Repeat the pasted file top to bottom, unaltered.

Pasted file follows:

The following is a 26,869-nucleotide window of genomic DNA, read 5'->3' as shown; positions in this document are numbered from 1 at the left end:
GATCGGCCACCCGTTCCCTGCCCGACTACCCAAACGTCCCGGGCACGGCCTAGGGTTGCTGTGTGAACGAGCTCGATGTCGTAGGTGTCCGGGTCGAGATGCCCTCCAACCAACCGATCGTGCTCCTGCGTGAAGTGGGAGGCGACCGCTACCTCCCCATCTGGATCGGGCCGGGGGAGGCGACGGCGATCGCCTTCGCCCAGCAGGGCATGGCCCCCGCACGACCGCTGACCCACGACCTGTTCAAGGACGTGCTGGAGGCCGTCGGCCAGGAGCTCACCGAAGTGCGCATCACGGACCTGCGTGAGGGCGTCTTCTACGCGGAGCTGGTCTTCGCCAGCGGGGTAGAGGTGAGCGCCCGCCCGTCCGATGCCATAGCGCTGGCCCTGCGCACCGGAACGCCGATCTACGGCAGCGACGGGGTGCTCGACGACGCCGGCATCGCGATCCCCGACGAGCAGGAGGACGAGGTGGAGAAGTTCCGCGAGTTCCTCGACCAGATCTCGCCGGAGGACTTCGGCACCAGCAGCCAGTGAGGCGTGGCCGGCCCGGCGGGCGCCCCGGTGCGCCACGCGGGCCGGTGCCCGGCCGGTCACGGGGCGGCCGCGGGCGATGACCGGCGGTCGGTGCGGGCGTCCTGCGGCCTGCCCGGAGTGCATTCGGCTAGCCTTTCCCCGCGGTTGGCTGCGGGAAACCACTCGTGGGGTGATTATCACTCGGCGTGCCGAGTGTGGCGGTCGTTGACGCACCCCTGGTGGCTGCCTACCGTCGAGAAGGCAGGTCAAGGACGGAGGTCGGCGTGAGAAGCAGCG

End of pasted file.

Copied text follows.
The following is a 26,869-nucleotide window of genomic DNA, read 5'->3' as shown; positions in this document are numbered from 1 at the left end:
GATCGGCCACCCGTTCCCTGCCCGACTACCCAAACGTCCCGGGCACGGCCTAGGGTTGCTGTGTGAACGAGCTCGATGTCGTAGGTGTCCGGGTCGAGATGCCCTCCAACCAACCGATCGTGCTCCTGCGTGAAGTGGGAGGCGACCGCTACCTCCCCATCTGGATCGGGCCGGGGGAGGCGACGGCGATCGCCTTCGCCCAGCAGGGCATGGCCCCCGCACGACCGCTGACCCACGACCTGTTCAAGGACGTGCTGGAGGCCGTCGGCCAGGAGCTCACCGAAGTGCGCATCACGGACCTGCGTGAGGGCGTCTTCTACGCGGAGCTGGTCTTCGCCAGCGGGGTAGAGGTGAGCGCCCGCCCGTCCGATGCCATAGCGCTGGCCCTGCGCACCGGAACGCCGATCTACGGCAGCGACGGGGTGCTCGACGACGCCGGCATCGCGATCCCCGACGAGCAGGAGGACGAGGTGGAGAAGTTCCGCGAGTTCCTCGACCAGATCTCGCCGGAGGACTTCGGCACCAGCAGCCAGTGAGGCGTGGCCGGCCCGGCGGGCGCCCCGGTGCGCCACGCGGGCCGGTGCCCGGCCGGTCACGGGGCGGCCGCGGGCGATGACCGGCGGTCGGTGCGGGCGTCCTGCGGCCTGCCCGGAGTGCATTCGGCTAGCCTTTCCCCGCGGTTGGCTGCGGGAAACCACTCGTGGGGTGATTATCACTCGGCGTGCCGAGTGTGGCGGTCGTTGACGCACCCCTGGTGGCTGCCTACCGTCGAGAAGGCAGGTCAAGGACGGAGGTCGGCGTGAGAAGCAGCG